A French agricultural robot company has raised €3 million ($2.7 million) in seed capital in its first venture capital round. Naïo Technologies manufactures agribots for vegetable farms to help with weeding.
French agriculture venture capital firm CapAgro participated in the round alongside clean tech and mobility tech VC Emertec, and crowdfunding platform WiSeed, which contributed $400k of the raise, Gaëtan Séverac, Naïo Technologies COO and co-founder, told AgFunderNews.
The company, which currently has 30 weeding robots on small farms of up to 10 hectares in France, plans to use the proceeds to expand into parts of Northern Europe such as Denmark, Germany and Sweden, said Séverac.
Naïo Technologies will also use the proceeds for the further research and development of two new robots: a hoeing robot for open field vegetable farms of over 10 hectares — a market of 30,000 vegetable farmers in France; and a vineyard robot, which will be able to weed five hectares a day.
Naïo robots use laser and camera guidance to move autonomously between rows and can recognize different types of plants to identify weeds.
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The company first started marketing its robots in 2015 and plans to double its sales in 2016. It received the 2015 Mechatronics Award for the most promising start-up, as well as the Special Jury Award at the French Collaborative Robotics Contest 2015 and, recently, the CleanTech Republic Award during the COP21 climate change conference in Paris, according to a statement.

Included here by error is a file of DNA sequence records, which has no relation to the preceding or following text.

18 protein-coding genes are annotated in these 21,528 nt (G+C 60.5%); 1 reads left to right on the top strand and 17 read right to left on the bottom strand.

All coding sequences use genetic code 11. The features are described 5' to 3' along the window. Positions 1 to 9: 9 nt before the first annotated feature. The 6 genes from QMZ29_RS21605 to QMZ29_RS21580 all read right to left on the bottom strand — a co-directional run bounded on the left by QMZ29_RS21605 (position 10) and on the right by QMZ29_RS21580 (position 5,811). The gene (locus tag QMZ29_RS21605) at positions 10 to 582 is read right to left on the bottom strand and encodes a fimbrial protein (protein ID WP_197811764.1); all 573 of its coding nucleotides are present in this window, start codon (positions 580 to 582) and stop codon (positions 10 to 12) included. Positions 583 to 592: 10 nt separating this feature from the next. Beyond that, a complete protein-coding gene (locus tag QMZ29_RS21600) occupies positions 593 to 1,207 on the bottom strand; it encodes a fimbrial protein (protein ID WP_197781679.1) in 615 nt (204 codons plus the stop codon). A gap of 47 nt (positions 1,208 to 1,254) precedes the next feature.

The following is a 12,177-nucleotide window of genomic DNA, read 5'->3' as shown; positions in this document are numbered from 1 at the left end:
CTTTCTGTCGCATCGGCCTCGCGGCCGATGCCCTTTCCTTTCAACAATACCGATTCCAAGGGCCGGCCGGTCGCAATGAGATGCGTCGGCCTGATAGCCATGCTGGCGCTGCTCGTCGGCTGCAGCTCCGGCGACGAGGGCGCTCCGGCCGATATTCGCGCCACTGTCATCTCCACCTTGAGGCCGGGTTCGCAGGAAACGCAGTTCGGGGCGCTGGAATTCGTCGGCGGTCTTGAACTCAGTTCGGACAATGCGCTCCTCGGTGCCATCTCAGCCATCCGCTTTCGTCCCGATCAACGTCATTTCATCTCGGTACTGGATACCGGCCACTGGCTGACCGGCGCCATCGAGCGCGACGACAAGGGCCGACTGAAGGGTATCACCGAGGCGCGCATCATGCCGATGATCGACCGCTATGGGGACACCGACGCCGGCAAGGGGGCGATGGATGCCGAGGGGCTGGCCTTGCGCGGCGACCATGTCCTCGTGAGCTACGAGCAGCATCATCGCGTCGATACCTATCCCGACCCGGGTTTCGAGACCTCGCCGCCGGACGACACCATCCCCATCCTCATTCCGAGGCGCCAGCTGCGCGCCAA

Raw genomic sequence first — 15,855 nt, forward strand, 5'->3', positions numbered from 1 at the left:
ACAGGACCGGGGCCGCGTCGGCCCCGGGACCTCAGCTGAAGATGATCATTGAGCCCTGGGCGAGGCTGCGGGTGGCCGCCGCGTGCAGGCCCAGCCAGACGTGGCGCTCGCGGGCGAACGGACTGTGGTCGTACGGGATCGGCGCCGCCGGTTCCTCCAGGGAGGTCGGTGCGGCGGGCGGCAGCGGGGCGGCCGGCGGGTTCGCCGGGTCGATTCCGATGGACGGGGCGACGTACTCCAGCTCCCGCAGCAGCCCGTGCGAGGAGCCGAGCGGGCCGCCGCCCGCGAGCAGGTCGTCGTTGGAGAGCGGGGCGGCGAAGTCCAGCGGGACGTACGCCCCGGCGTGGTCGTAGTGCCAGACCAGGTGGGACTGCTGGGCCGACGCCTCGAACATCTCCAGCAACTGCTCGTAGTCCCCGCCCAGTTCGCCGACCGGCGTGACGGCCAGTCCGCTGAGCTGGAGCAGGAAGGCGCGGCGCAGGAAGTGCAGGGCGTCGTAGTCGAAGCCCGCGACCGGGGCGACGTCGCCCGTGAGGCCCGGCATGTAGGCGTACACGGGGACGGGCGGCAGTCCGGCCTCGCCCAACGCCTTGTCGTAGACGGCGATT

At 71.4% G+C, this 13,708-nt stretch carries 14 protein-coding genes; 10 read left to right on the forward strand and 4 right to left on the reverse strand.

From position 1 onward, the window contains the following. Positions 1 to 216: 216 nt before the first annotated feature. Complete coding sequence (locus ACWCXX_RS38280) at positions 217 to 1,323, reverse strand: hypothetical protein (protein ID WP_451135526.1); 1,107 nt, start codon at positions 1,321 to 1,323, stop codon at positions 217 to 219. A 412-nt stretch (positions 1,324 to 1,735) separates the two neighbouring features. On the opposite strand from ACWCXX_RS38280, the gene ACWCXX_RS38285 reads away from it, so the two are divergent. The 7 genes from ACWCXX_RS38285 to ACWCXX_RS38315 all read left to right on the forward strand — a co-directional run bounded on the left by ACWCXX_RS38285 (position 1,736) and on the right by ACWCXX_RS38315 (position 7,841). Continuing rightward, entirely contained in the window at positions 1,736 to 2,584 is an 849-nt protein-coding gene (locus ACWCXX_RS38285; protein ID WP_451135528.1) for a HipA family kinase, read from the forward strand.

Naïo is the second robotics startup to raise funding in as many weeks; Blue River Technology, the manufacturer of machine learning robotic units which are attached to tractors, raised $17 million in Series B funding from a range of high-profile venture capital firms: Pontifax Global Food and Agriculture Technology Fund, Syngenta Ventures, Monsanto Growth Ventures, Khosla Ventures, Data Collective Venture Capital, and Eric Schmidt’s Innovation Endeavors.
Blue River robots also perform weeding as well as spraying and thinning and have primarily targeted Californian lettuce farms so far with plans to expand into other vegetable crops.
Pontifax partner Philip Erlanger said of Blue River that it was refreshing to see a startup building machinery for execution in the field in contrast to the large number of data-driven applications for agriculture, which are popping up in the startup community.
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Image: Naio’s weeding robot